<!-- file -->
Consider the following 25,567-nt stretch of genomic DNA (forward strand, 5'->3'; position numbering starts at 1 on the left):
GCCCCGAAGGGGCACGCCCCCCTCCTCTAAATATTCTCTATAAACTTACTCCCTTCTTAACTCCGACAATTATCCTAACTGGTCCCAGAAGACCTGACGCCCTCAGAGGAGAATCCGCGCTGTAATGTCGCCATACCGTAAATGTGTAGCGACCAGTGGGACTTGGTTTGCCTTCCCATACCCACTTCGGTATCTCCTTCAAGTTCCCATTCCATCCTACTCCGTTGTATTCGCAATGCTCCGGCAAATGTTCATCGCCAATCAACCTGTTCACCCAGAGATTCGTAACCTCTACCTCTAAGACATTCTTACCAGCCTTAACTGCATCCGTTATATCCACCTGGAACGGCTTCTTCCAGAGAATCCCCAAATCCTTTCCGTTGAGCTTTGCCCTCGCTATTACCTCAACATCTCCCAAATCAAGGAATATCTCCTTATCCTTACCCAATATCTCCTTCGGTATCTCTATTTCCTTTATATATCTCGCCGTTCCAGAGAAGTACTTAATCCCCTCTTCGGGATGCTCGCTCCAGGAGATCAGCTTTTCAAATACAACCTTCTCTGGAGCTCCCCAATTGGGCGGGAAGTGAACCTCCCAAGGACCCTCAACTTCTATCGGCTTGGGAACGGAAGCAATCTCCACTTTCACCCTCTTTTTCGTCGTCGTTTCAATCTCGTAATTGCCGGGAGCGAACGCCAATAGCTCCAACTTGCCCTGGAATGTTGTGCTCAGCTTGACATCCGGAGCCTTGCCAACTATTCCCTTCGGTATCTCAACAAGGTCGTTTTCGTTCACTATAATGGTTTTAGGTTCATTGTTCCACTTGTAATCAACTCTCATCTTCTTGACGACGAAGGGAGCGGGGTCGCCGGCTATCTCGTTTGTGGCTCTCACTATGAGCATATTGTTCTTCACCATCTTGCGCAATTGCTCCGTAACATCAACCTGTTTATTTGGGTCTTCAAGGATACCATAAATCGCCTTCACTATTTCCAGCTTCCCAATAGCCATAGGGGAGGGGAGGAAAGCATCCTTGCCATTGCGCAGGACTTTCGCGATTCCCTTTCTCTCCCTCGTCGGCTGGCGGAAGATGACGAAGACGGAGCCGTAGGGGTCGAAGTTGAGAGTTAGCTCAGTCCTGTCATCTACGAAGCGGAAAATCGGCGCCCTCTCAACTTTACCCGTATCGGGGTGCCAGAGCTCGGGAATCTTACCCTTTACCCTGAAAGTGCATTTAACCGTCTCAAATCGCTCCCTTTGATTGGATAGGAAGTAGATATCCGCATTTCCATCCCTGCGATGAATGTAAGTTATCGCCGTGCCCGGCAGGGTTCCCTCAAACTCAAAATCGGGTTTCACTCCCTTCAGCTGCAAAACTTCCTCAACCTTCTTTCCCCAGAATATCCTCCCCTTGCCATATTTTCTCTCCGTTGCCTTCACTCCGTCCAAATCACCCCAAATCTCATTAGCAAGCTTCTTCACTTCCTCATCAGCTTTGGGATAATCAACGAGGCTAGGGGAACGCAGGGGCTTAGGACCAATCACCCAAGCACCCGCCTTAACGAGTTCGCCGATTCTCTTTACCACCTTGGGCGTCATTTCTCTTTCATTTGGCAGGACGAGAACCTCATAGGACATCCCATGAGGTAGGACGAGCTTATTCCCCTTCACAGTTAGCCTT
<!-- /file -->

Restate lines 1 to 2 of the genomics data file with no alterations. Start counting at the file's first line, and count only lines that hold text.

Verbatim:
Consider the following 25,567-nt stretch of genomic DNA (forward strand, 5'->3'; position numbering starts at 1 on the left):
GCCCCGAAGGGGCACGCCCCCCTCCTCTAAATATTCTCTATAAACTTACTCCCTTCTTAACTCCGACAATTATCCTAACTGGTCCCAGAAGACCTGACGCCCTCAGAGGAGAATCCGCGCTGTAATGTCGCCATACCGTAAATGTGTAGCGACCAGTGGGACTTGGTTTGCCTTCCCATACCCACTTCGGTATCTCCTTCAAGTTCCCATTCCATCCTACTCCGTTGTATTCGCAATGCTCCGGCAAATGTTCATCGCCAATCAACCTGTTCACCCAGAGATTCGTAACCTCTACCTCTAAGACATTCTTACCAGCCTTAACTGCATCCGTTATATCCACCTGGAACGGCTTCTTCCAGAGAATCCCCAAATCCTTTCCGTTGAGCTTTGCCCTCGCTATTACCTCAACATCTCCCAAATCAAGGAATATCTCCTTATCCTTACCCAATATCTCCTTCGGTATCTCTATTTCCTTTATATATCTCGCCGTTCCAGAGAAGTACTTAATCCCCTCTTCGGGATGCTCGCTCCAGGAGATCAGCTTTTCAAATACAACCTTCTCTGGAGCTCCCCAATTGGGCGGGAAGTGAACCTCCCAAGGACCCTCAACTTCTATCGGCTTGGGAACGGAAGCAATCTCCACTTTCACCCTCTTTTTCGTCGTCGTTTCAATCTCGTAATTGCCGGGAGCGAACGCCAATAGCTCCAACTTGCCCTGGAATGTTGTGCTCAGCTTGACATCCGGAGCCTTGCCAACTATTCCCTTCGGTATCTCAACAAGGTCGTTTTCGTTCACTATAATGGTTTTAGGTTCATTGTTCCACTTGTAATCAACTCTCATCTTCTTGACGACGAAGGGAGCGGGGTCGCCGGCTATCTCGTTTGTGGCTCTCACTATGAGCATATTGTTCTTCACCATCTTGCGCAATTGCTCCGTAACATCAACCTGTTTATTTGGGTCTTCAAGGATACCATAAATCGCCTTCACTATTTCCAGCTTCCCAATAGCCATAGGGGAGGGGAGGAAAGCATCCTTGCCATTGCGCAGGACTTTCGCGATTCCCTTTCTCTCCCTCGTCGGCTGGCGGAAGATGACGAAGACGGAGCCGTAGGGGTCGAAGTTGAGAGTTAGCTCAGTCCTGTCATCTACGAAGCGGAAAATCGGCGCCCTCTCAACTTTACCCGTATCGGGGTGCCAGAGCTCGGGAATCTTACCCTTTACCCTGAAAGTGCATTTAACCGTCTCAAATCGCTCCCTTTGATTGGATAGGAAGTAGATATCCGCATTTCCATCCCTGCGATGAATGTAAGTTATCGCCGTGCCCGGCAGGGTTCCCTCAAACTCAAAATCGGGTTTCACTCCCTTCAGCTGCAAAACTTCCTCAACCTTCTTTCCCCAGAATATCCTCCCCTTGCCATATTTTCTCTCCGTTGCCTTCACTCCGTCCAAATCACCCCAAATCTCATTAGCAAGCTTCTTCACTTCCTCATCAGCTTTGGGATAATCAACGAGGCTAGGGGAACGCAGGGGCTTAGGACCAATCACCCAAGCACCCGCCTTAACGAGTTCGCCGATTCTCTTTACCACCTTGGGCGTCATTTCTCTTTCATTTGGCAGGACGAGAACCTCATAGGACATCCCATGAGGTAGGACGAGCTTATTCCCCTTCACAGTTAGCCTT